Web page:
The unity presidency is going to use its honeymoon period to advance one of the most divisive, liberal pieces of legislation in the Biden administration’s campaign wish list.
According to NBC News, Biden and House Democrats this week will unveil the “U.S. Citizenship Act of 2021,” an amnesty bill that would allow 11 million illegal immigrants an eight-year path to citizenship and expand the refugee resettlement program.
The bill itself, as well as the timing, promises to be unsurprising but alarming. On his first day in office, Biden laid out his policy prerogatives for immigration reform, most of which had been expected. The administration would back what it called an “earned roadmap” to a green card in five years and full citizenship in eight “if they pass criminal and national security background checks and pay their taxes.”
Deferred Action for Childhood Arrivals and Temporary Protected Status recipients could apply for green cards immediately under the proposed legislation. In another three years, they could apply for citizenship if they passed background checks and demonstrated proficiency in English and U.S. civics.
Furthermore, the bill would expand the refugee resettlement program as well as deploy technology on the border, although NBC News didn’t report on specifics. Biden’s roadmap on immigration reform also hinted at amorphous tech to patrol the border, although the focus was primarily on interdicting contraband.
How the bill would get passed was also in question. NBC News said the administration and its allies in Congress were amenable to breaking the reform into smaller pieces, making it easier to pass.
“If certain parts of the bill become building blocks, that’s fine,” Marielena Hincapié, executive director of the National Immigration Law Center, told NBC News.
The bill will be spearheaded by Democrat Sen. Robert Menendez of New Jersey in the upper chamber and Rep. Linda Sánchez of California in the lower, the report said.
“This plan is not only about fixing our broken immigration system, but building a better one that reunites families, brings the undocumented community out of the shadows and on a path to citizenship, stands up for human rights, addresses root causes of migration, and includes a smart border security strategy,” Menendez told NBC.
“From our Dreamers, to the service workers and farmers pulling us through this pandemic, there are too many relying on this reform for us to fail,” Sánchez said in a statement. “I look forward to working with President Biden as well as my House colleagues to finally make our immigration system more functional, fair, and humane.”
The $64,000 question is, will Joe Biden and his party be willing to use the so-called nuclear option — eliminating the filibuster — to get this through the Senate?
It seems to be every day that I get to ask this, but at some point, the Democrats are going to have to question how much political capital they’re willing to expend on policy expeditions that aren’t going to get the 10 Republican senators they’d need to attain the 60-vote minimum.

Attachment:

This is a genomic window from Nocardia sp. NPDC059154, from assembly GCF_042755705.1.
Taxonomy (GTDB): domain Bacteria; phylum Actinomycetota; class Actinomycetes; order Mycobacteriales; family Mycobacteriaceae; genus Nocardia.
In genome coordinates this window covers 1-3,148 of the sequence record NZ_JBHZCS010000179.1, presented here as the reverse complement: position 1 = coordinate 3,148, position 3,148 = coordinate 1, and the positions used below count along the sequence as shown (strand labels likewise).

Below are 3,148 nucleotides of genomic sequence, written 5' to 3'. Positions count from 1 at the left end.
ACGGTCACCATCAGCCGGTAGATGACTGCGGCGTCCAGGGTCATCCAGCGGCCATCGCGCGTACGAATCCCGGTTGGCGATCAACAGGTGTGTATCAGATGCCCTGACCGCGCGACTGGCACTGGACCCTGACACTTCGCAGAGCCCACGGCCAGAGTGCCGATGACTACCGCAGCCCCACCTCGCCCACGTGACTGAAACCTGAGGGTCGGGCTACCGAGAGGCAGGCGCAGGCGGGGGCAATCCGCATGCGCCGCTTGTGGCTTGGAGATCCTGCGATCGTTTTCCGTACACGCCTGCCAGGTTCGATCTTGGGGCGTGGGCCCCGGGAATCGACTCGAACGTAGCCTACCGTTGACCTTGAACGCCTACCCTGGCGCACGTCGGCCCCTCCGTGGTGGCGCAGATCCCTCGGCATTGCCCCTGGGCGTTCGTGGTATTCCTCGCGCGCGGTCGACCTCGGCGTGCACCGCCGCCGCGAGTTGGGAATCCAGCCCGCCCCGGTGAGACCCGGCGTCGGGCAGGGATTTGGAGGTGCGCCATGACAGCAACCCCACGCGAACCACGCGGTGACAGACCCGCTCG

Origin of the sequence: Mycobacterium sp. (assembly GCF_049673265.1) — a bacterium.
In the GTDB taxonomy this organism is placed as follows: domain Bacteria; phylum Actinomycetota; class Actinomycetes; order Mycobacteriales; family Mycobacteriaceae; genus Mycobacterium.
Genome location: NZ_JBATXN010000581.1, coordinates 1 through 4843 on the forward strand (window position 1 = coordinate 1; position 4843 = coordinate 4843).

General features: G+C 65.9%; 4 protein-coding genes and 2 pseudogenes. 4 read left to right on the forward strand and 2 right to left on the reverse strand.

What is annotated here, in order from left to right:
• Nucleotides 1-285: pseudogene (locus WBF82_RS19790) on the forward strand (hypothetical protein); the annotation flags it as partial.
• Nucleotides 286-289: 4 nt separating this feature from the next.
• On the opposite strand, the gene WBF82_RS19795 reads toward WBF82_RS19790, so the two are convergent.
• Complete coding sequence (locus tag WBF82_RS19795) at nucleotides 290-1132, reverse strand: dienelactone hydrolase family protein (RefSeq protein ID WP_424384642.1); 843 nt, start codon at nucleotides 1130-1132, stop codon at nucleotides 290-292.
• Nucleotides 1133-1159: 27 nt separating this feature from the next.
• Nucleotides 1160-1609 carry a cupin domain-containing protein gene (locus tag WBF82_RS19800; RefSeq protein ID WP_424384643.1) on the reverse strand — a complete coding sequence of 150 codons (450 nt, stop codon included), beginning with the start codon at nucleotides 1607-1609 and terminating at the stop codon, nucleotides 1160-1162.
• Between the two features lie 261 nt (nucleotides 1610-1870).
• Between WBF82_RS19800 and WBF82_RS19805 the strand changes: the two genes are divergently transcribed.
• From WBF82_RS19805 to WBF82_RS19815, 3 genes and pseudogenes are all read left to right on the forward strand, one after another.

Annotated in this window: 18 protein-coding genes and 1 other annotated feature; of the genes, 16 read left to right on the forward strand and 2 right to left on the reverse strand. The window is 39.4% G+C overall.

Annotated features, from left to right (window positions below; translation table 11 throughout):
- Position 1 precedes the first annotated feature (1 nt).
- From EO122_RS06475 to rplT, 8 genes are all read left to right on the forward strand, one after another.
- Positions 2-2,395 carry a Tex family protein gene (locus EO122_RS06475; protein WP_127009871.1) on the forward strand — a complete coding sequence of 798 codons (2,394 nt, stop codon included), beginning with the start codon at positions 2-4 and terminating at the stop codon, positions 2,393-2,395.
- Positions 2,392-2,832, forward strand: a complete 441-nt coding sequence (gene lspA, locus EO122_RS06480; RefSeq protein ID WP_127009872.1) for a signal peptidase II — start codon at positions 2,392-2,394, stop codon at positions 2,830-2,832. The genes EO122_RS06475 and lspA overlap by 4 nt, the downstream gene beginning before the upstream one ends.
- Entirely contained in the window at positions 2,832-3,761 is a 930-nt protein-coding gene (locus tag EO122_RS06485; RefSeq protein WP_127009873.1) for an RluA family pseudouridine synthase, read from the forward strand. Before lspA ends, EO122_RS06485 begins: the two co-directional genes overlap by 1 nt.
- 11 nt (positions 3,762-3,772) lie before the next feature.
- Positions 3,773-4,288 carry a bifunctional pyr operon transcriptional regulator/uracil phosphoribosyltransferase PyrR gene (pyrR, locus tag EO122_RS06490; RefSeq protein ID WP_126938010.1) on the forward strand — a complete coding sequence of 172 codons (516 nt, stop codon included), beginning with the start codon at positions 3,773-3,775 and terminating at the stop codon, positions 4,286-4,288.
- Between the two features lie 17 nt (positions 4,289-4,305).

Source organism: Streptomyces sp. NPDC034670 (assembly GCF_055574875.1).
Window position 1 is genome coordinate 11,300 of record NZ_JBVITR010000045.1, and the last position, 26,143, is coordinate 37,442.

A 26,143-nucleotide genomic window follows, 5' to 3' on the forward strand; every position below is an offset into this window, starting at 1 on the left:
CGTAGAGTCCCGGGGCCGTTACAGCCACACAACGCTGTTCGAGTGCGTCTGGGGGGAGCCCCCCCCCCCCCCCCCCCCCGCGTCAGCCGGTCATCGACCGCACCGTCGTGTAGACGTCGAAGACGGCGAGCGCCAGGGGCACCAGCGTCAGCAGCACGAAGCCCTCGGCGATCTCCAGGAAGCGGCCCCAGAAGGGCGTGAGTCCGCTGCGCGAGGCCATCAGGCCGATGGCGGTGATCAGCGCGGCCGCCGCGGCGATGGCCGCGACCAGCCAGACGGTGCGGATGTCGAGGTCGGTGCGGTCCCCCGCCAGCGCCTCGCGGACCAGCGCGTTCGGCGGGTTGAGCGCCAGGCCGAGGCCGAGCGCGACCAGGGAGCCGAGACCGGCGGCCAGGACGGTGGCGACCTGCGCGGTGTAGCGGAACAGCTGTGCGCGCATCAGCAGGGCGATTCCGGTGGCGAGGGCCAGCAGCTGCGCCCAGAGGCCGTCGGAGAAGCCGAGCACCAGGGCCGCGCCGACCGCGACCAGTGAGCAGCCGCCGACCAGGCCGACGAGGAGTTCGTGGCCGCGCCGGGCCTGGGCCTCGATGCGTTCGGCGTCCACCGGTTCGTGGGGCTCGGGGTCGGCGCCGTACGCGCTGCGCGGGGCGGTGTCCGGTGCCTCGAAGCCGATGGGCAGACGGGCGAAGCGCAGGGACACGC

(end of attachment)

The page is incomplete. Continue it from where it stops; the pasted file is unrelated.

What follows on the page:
Much like another pet Democrat proposal — statehood for Washington, D.C., and Puerto Rico — there’s almost no chance the GOP would be convinced.
In both cases, there’s an element of electoral cupidity to the equation; beneath the platitudes about fixing a broken immigration system is the base political reality that the plan could add 11 million potential new voters in eight years, most of which they’re counting on to cast ballots for the Democrats. Not only that, but plenty of them are in red states they want to turn purple or blue: Arizona, Florida, Georgia and Texas.
If they’re not willing to use the nuclear option, this is a huge waste of political bandwidth at a time when Congress could be debating issues such as COVID-19 relief.
The Democrats have already indicated a willingness to pass Biden’s $1.9 trillion relief package through the budget reconciliation process, which isn’t subject to the filibuster. Beyond that, everything will require Republican support or die on the vine.
And some GOP senators, including James Lankford of Oklahoma, have signaled that Republican support won’t be forthcoming on the immigration bill.
“There’s common ground,” Lankford said about Biden’s immigration agenda, according to a Jan. 23 Wall Street Journal report.
“The toxic area is when we get into an immigration conversation and suddenly it’s, ‘We’re going to begin with every person that’s entered the country … suddenly becomes a legal citizen here, no matter how they came.’ … That’s a bad starting point, to say the least.”
The common ground could be a bill solely focused on citizenship for DACA recipients, a popular bipartisan subject that involves a much narrower number of roughly 640,000 individuals, who, for the most part, had no agency in entering the country illegally.
When it comes to the agenda Biden is pursuing, there’s almost no chance it ends up passing, at least not without the nuclear option.
If that’s the case, then why even introduce it? To negotiate downward?
Keep in mind that any immigration legislation will be unusually divisive, even by the low standards we’ve become accustomed to. Expect ugly charges of racism and white supremacy to be thrown around.
For a man who talked about unity so often during the campaign, Joe Biden doesn’t seem to have a solid grasp of what the word means.
In the midst of a crisis unlike any we’ve faced since World War II, the administration needs to set priorities. By focusing with laser-like intensity on amnesty for illegal immigrants in his first 100 days, it’s not difficult to tell where those priorities lie.
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